Stung Hav district governor Chhay Sokunda has told The Post that district and provincial authorities prevented machines from illegally filling land in Preah Sihanouk's coastal O’Touk area on Saturday.

The owner had asked permission to repair the area, Sokunda said, but instead filled a 50m by 60m section of the beach with construction rubble to a depth of 3m.

Last week, the beach continued to be filled and provincial authorities ordered a stop to the activity, telling the owner to seek permission, Sokunda said.

He said while authorities were broadly in favour of development, developers needed to receive approval. Consequently, the authorities had ordered the owner to stop all land-filling activities and wait for permission before developing the land.

He said tractors and excavators were impounded at the district hall.

“We asked them to postpone activities and wait for permission. We confiscated machinery and equipment at the district hall and [instructed the owner] to wait for permission from the provincial authorities before developing the O’Touk area."

“We support development, but we thought there was only small work in progress in the area. We don’t want large-scale construction. [Developers] need to ask permission from provincial authorities if they want to build anything [of that nature],” he stressed.

Preah Sihanouk governor Yun Min said he strongly supported development in Stung Hav's O’Touk's port area. O’Touk is a potentially very import port as thousands of fishing boats dock there every day, he said.

“O’Touk is a place the provincial authorities plan to develop because thousands of fishing boats need to dock there. We are preparing plans and [ask that developers] seek permission,” he said.

Civil society groups and local authorities agreed that the development of O’ Touk port was not legal.

Min told The Post on Sunday: “Provincial authorities have received a request for development but are yet to give approval. Higher authorities have not given permission yet because coastal development is a sensitive issue.

“[Provincial authorities] need permission from the national committee for coastal development before we can approve the development."

“In general, the provincial administration supports the development of O’ Touk. Regarding the actual development and technical issues, we need to consult with experts."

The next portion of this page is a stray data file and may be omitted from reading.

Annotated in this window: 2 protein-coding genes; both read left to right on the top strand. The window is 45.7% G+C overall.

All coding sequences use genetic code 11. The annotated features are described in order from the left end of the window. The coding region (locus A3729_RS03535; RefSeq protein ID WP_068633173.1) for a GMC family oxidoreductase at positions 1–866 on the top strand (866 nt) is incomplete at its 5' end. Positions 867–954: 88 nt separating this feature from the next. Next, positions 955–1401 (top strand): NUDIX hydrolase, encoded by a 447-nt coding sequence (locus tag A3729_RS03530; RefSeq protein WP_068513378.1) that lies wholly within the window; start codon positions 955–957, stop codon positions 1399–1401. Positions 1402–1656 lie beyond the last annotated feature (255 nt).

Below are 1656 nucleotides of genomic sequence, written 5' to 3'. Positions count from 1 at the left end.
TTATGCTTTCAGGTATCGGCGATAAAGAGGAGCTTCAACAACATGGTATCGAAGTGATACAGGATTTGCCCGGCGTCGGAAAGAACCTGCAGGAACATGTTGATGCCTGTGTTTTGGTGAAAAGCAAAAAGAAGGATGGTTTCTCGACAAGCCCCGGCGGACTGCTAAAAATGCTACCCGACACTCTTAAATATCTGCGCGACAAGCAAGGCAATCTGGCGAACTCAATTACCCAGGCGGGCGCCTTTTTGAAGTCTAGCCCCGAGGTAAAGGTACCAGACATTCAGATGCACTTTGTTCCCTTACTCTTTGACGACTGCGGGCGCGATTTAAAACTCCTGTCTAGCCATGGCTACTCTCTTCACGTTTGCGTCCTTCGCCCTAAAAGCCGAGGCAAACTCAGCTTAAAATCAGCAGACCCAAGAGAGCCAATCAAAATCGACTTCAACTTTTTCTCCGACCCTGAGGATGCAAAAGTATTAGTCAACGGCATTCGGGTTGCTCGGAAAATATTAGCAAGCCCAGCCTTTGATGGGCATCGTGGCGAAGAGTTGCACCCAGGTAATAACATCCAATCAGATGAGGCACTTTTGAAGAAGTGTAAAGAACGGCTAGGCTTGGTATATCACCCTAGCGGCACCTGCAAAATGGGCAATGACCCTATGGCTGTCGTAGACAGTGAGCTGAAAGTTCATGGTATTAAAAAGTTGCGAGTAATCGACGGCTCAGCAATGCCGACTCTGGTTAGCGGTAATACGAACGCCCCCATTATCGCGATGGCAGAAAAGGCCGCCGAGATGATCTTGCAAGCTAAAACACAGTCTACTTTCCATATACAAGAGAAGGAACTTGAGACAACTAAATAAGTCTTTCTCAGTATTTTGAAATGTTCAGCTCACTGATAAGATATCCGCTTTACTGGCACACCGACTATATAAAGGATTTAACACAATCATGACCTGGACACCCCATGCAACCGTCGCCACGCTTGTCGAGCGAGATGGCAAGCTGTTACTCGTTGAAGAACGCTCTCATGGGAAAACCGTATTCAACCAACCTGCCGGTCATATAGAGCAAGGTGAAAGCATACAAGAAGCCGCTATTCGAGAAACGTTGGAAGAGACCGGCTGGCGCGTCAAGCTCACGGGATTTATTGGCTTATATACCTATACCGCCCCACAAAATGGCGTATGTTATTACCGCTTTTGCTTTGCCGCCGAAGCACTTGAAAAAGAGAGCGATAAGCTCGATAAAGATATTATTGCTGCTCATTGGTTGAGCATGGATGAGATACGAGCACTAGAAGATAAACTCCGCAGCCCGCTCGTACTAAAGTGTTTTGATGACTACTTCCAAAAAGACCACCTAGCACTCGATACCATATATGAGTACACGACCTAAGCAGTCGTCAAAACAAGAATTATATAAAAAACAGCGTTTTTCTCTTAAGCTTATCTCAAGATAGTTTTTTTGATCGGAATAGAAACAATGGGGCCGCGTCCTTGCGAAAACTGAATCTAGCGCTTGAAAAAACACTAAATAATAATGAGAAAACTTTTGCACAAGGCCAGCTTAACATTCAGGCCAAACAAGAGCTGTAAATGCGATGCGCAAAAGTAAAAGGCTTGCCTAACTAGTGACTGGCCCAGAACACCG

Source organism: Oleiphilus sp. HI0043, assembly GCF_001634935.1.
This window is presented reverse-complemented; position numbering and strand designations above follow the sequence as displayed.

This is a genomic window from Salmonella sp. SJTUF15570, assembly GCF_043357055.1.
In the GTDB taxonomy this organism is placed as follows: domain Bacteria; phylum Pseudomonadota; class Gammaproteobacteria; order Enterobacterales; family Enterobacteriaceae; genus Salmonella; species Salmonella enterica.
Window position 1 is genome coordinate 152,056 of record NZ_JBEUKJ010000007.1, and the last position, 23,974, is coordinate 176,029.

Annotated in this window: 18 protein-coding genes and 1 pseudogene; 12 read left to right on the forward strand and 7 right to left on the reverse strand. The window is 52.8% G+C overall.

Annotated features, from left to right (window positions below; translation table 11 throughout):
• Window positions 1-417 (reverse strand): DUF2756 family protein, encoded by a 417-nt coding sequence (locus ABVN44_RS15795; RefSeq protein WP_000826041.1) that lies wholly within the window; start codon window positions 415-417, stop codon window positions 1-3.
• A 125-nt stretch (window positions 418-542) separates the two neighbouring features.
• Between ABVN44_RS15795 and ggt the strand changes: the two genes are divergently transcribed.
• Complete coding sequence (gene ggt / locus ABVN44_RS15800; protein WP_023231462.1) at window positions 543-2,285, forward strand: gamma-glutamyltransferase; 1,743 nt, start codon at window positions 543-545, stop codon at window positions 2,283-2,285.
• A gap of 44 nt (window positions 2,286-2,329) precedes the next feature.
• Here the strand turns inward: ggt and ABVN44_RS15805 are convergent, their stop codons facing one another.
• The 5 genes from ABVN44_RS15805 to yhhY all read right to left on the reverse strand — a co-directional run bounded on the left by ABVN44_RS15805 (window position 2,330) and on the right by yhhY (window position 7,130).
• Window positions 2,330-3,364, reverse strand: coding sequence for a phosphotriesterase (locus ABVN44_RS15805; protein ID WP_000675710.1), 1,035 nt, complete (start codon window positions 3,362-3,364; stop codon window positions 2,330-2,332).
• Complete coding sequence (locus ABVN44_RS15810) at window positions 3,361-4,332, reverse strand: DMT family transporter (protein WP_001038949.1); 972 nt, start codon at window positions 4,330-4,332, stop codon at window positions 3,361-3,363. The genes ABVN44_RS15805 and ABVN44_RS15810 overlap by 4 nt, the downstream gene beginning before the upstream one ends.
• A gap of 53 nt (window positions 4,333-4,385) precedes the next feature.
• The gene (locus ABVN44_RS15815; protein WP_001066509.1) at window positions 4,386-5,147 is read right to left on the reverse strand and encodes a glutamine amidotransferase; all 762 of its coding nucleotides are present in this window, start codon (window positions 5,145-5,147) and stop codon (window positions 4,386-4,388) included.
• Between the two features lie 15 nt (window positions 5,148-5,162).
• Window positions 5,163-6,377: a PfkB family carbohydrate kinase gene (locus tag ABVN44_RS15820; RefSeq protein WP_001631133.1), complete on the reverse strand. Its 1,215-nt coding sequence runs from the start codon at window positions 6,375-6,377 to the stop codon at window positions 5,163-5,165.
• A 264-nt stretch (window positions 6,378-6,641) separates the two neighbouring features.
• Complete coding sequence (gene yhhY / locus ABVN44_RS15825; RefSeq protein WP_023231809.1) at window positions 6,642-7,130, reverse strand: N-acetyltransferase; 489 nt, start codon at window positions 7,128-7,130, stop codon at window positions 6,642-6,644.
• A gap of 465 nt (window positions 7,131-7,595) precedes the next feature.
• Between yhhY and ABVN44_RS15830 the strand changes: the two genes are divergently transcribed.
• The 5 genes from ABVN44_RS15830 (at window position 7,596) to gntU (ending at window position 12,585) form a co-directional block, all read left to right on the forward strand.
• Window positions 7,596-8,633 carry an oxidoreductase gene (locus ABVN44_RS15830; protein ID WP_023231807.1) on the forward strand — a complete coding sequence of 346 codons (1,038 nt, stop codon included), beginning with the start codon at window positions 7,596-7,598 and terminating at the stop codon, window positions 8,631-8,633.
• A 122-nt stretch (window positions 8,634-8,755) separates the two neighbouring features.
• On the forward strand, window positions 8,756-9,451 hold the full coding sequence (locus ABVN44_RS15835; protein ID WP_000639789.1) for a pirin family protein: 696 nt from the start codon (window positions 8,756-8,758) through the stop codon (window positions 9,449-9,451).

“Technical matters mean that the provincial administration and ministry will discuss measures to prevent the development impacting the environment and the public interest. However, provincial authorities will urge for development very soon,” he said.

'Off limits'

Kem Hak, the chief of Village 1 in Stung Hav district's Tomnup Roloak commune and a community representative, told The Post on Sunday that O’Touk had a new owner who planned to develop the port in order to accommodate more boats.

“O’Touk can accommodate only small boats, while bigger ones need to dock in Thailand, so the new owner wants to [expand] O’Touk port. Some villagers in Stung Hav are happy with the plans because they are fishermen,” he said.

Hak said the new owner of O’Touk port was Cambodian and a Preah Sihanouk province resident.

“Development needs to comply with the regulations and experts will have to inspect it. We want development to comply with the law,” he said.

Cambodian National Research Organisation (CNRO) director Sok Sokhom told The Post on Sunday that he supported development, but he said that state-owned property was off limits.

“The development of O’Touk is being carried out by a private individual. They should not impact state-owned property. We have laws and guidelines for managing state property."

“On December 15, last year, the head of the Koh Kong authorities announced that any development that interfered with state-owned property would not be permitted."

"We need to take legal action against those who illegally fill land near the sea, violating state-owned property."

“I have asked all relevant parties, including national and sub-national authorities, to take legal action against offenders to prevent similar crimes in the future. Despite orders from the government, there are still people who violate the law,” he said.